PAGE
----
Facebook has hit another milestone--over one billion video views last month. Since launching Facebook Video in June 2007, video views have steadily grown, and now, there are four times as many video views as actual Facebook members.
In a promotional video that Facebook posted on its Career site Wednesday, two engineers, Soleio Cuervo and Chris Putnam, talk about how they conceived of Facebook Video and then built it out at a "Hackathon" in January 2007.
At Hackathon events, Facebook engineers spend one night, all night, working on ideas that have been simmering for the few months prior. The goal is, "to change the 'That would be hot!' sentiment to something real and live on the site," explains a Facebook engineer, Aditya Agarwal, on the Facebook blog.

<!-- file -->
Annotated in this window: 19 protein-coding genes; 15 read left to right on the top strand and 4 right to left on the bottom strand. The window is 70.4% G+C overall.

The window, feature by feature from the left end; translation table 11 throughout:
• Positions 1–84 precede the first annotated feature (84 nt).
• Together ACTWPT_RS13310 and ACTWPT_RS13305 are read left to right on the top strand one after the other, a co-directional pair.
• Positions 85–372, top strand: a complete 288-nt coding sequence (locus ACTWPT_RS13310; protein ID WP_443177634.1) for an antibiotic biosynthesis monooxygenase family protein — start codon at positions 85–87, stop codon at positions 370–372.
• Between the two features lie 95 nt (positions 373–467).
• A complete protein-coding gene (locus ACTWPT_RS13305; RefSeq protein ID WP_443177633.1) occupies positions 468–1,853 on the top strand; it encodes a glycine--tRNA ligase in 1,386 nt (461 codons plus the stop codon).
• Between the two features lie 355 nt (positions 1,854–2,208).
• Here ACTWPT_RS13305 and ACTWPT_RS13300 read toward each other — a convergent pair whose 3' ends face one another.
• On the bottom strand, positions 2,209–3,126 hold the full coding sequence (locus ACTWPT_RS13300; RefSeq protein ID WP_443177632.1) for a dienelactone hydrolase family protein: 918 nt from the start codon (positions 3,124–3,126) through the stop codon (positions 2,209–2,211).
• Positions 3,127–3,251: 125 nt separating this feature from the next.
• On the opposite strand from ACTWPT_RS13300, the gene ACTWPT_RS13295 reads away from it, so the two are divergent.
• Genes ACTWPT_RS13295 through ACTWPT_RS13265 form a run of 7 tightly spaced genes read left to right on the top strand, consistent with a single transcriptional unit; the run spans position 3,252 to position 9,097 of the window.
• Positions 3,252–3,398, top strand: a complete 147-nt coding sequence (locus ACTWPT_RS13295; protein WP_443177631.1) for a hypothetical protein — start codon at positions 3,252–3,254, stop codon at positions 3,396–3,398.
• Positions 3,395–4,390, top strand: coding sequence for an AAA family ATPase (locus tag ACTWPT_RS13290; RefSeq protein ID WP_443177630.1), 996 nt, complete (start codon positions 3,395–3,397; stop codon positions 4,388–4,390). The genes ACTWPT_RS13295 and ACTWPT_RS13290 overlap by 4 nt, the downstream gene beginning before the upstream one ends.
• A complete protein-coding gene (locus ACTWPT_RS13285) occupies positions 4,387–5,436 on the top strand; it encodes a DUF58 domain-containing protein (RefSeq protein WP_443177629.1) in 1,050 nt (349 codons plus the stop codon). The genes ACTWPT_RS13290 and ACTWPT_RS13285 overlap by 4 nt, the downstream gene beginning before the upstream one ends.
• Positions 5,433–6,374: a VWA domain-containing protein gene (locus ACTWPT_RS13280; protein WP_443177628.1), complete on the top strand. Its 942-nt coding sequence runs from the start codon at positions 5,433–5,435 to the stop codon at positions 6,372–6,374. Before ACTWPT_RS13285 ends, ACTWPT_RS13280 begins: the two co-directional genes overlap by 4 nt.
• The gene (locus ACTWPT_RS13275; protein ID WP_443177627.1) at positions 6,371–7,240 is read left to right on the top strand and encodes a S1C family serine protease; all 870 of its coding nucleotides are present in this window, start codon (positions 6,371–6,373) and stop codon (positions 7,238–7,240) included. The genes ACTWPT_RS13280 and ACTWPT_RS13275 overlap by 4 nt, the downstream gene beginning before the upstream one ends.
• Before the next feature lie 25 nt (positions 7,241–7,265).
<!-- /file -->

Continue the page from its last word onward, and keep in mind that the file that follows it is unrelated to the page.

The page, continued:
When Putnam and Cuervo starting thinking about video, they knew there were already tons of video sharing sites. But, none really allowed for distribution strictly to their friends. With YouTube, videos are either public or private, users can't pick and choose. They wanted to use the Facebook platform and let people tag kiddie videos or sweet guitar riff videos without fear of the whole world watching.
When Facebook Video upgraded in December 2008, not only could social networkers upload higher quality videos, they could also embed their Facebook videos on other Web sites, like personal blogs. This presumably helped up Facebook's video view numbers.
However, Facebook doesn't need much help in the numbers department. According to an article on Mashable, widget company AddToAny has calculated that with 24 percent, Facebook dominates content sharing on the Internet. It's followed by Yahoo with 14.4 percent and email with 11.1 percent.
One billion video views is no small number, but it still pails in comparison to YouTube video views, which are 1.2 billion per day. But, as Hackathons continue, there's no doubt Facebook's engineers will continue to strive for more numbers, (it already holds the top place for photo sharing). And, as Cuervo says in the video, "some of the best products we've ever shipped arose from a single night's effort."